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The Official Site of the Arizona Coyotes


by Staff Writer / Arizona Coyotes

By: Chad Lynch

When the Phoenix Coyotes selected Blake Wheeler with the fifth overall selection in the 2004 NHL Entry Draft, many NHL experts were surprised with the selection.  Wheeler, who at the time was ranked 17th among all North American skaters, was thought by many to be a solid late first round choice, but the Coyotes saw something more.

"When you are selecting a player fifth overall, you had better be looking for an impact player," said Barnett.  "Ideally, the player you take in that spot will have the ability to one day play on your first line and be someone who creates excitement and becomes a significant contributor to the club's success."

After being drafted as a junior in high school, Wheeler spent last season in the United States Hockey League (USHL) with the Green Bay Gamblers.  As a member of the Gamblers, Wheeler immersed himself in the role of a true power forward en route to leading the club in goals (19), assists (28) and points (47).

"Last year really gave me a chance to mature as a player," said Wheeler.  "I put on 20-25 pounds and played with a physical presence.  I learned what I needed to do to make things happen and how to use my body to my advantage."

While it was rewarding to see Wheeler excel in the USHL, it was a crucial step in his development for him just to become comfortable with the elevated level of competition.

"It was big for several reasons," said Barnett.  "He came out of the Draft as a 17-year-old kid and this was his first time away from home.  We watched him in the first third of the season get his footing and transform from a kid just trying to find a comfort level to emerging as a dominant scorer in the league for the final third of the season."

Then in August, Wheeler was asked to participate in USA Hockey's Under-20 National Junior Evaluation Camp in Lake Placid, NY.  The camp brought together the 43 best young American hockey players and gave Wheeler a taste of international competition.

"The camp was a great experience for a lot of reasons, but it allowed us (Team USA) the chance to play against out peers in Finland and Sweden and in a way see how we matched up.  It was also a chance to learn more about the different styles of play that are used in other countries and that can only help our own development as players."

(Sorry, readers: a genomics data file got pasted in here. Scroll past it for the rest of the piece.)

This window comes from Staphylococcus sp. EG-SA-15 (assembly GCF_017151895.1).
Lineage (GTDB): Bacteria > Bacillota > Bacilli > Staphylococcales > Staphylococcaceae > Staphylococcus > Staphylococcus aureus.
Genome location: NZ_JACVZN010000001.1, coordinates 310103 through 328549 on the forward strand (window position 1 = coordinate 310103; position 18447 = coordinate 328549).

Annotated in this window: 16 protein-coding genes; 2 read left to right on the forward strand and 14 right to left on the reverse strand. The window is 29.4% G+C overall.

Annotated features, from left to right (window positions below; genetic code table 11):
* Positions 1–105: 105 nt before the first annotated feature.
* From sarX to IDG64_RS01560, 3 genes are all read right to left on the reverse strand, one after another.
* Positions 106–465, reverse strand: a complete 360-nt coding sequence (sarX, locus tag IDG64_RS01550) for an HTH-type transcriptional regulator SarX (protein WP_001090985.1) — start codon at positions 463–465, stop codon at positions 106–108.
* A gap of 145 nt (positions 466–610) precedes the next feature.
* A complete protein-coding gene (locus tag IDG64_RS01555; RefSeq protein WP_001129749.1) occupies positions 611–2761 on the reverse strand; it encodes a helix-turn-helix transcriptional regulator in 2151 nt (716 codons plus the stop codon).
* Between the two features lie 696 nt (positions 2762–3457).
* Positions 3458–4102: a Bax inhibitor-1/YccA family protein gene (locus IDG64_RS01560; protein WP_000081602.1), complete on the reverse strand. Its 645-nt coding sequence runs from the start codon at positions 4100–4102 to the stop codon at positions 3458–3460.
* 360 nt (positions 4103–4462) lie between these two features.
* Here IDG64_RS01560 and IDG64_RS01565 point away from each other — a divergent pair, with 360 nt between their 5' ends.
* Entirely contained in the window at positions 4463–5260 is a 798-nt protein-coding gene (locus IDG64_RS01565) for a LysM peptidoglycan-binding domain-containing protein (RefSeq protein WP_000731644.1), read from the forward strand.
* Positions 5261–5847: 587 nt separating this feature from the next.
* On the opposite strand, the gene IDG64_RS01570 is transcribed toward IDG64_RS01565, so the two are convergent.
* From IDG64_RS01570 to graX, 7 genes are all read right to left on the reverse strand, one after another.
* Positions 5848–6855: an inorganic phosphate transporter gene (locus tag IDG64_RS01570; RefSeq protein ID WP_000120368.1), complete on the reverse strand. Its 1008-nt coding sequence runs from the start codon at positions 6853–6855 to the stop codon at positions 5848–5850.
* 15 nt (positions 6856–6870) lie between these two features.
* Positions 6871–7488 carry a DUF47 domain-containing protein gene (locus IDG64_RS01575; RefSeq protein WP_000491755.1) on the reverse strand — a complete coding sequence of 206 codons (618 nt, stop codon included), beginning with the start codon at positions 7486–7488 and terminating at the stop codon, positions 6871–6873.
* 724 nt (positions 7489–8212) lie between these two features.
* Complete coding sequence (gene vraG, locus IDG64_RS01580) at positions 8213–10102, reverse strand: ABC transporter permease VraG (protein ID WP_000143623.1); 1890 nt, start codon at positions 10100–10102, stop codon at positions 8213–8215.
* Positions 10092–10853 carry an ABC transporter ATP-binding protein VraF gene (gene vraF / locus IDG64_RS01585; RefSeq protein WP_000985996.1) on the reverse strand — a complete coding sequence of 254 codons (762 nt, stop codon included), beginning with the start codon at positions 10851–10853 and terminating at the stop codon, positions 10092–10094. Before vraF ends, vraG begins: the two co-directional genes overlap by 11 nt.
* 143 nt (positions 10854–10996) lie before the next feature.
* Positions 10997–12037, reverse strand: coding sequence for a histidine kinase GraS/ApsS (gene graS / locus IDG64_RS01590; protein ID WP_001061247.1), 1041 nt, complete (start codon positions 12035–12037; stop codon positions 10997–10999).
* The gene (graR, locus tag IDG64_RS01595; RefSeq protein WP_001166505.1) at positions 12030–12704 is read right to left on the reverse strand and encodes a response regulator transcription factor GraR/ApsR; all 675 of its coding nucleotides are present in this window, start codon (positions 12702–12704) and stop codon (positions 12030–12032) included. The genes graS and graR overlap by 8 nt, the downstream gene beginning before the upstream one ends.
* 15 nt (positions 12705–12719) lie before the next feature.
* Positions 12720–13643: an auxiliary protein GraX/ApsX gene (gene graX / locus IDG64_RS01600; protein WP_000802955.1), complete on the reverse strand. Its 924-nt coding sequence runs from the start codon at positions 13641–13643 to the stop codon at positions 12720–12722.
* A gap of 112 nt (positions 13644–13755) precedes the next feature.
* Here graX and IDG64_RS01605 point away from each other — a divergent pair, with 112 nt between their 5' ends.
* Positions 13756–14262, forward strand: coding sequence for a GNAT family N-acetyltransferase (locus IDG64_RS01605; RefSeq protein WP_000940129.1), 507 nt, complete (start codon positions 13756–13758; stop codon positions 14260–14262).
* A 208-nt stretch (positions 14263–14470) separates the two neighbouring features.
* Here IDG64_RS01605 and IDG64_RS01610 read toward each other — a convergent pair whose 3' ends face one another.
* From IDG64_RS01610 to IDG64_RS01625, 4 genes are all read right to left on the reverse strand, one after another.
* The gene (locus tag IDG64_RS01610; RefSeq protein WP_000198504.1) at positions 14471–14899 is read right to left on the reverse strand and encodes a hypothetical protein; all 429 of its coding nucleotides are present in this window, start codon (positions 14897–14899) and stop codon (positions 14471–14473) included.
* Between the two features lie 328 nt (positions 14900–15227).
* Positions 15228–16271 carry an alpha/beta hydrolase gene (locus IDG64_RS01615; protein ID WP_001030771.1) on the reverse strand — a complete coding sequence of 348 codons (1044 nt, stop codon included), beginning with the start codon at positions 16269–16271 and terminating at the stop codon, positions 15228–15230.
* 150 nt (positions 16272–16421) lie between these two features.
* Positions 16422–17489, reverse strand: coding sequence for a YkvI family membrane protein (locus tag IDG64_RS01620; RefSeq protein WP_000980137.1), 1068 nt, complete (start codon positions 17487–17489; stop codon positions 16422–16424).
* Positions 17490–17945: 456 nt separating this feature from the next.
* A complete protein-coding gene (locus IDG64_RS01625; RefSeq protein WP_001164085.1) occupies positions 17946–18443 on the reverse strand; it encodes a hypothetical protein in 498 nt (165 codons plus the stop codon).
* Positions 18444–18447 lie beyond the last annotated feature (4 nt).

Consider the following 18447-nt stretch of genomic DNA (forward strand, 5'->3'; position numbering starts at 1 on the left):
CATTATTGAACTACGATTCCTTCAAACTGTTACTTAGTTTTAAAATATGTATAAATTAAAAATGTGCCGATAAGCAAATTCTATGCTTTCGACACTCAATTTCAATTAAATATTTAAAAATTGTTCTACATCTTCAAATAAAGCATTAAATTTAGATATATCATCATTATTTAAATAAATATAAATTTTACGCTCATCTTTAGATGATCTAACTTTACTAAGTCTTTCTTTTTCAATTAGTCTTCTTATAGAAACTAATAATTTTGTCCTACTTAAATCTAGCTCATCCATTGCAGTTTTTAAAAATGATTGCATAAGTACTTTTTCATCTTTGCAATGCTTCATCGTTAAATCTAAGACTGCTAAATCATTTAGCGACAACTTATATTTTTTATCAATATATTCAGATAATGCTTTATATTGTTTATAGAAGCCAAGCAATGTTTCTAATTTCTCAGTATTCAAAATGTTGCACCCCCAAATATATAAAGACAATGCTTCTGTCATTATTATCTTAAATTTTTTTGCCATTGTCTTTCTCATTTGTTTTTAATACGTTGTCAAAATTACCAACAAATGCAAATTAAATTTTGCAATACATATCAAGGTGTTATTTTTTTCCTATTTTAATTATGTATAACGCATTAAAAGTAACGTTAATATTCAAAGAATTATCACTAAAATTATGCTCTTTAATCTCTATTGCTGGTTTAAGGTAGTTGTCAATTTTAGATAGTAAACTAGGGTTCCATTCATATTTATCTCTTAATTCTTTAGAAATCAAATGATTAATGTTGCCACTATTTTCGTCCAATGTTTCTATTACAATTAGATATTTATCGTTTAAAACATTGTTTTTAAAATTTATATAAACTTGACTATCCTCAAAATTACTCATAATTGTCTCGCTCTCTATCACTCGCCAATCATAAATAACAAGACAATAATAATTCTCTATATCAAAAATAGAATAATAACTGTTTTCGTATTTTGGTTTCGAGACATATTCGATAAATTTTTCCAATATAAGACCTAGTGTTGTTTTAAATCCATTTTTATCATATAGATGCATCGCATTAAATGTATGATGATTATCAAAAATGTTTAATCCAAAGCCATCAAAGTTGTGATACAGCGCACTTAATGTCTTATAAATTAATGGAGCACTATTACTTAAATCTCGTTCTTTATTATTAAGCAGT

As an added bonus to the experience Wheeler gained in Lake Placid, NY, the camp also served as a wake up call to scouts and coaches everywhere as Wheeler again set himself apart from the field, registering four points (three goals and one assist) in the four game series.

"What everyone saw was the most elite group of U.S. born players in his age group and he again made himself stand out from the crowd," said Barnett.  "It is exciting to watch because he is progressing right before our eyes and becoming the player this organization always believed he would become."

This season, Wheeler will take the next step in his development as he begins his freshman year of college at the University of Minnesota and a member of the Golden Gophers hockey team.

"Blake has shown everybody that he is ready for the next level of competition and the challenges that he will face at the University of Minnesota," said Barnett.

And while Wheeler is excited about the prospect of going to a major university, he is more dedicated than ever to find success on the ice.

"This is going to be a very special time for me," said Wheeler. "I have wanted to play at U of M for a long time and we have a very good team that can accomplish something special this season and in the seasons to come."

With the rapid and impressive progress that Wheeler has made over the last year alone, it is easy to wonder when Wheeler will be trading in the snow packed winters of Minnesota for the hot sun of Arizona.

"We are just taking this year by year," said Barnett.  "We want to be very cautious of rushing Blake into the professional ranks.  He is a player that we project can one day be an elite offensive talent in this league and there have been too many cases in NHL history of guys that were thrust into the spotlight too early and were forced into checking roles just to stay in the League.  We want to give him (Blake) every opportunity to be successful and gain the confidence he will need when he does join the NHL."

Once considered a conservative first round draft choice by many, Wheeler is now seen as not only one of the best young hockey players in the United States, but as one of the top prospects in hockey.  His age, size, talent and character have scouts and coaches everywhere wondering how it took them more than a year to see in Wheeler what Mike Barnett and the Coyotes scouting staff saw 13 months ago.  This season, the Coyotes will again be watching and waiting for Wheeler as he continues his development and steps closer to the NHL.

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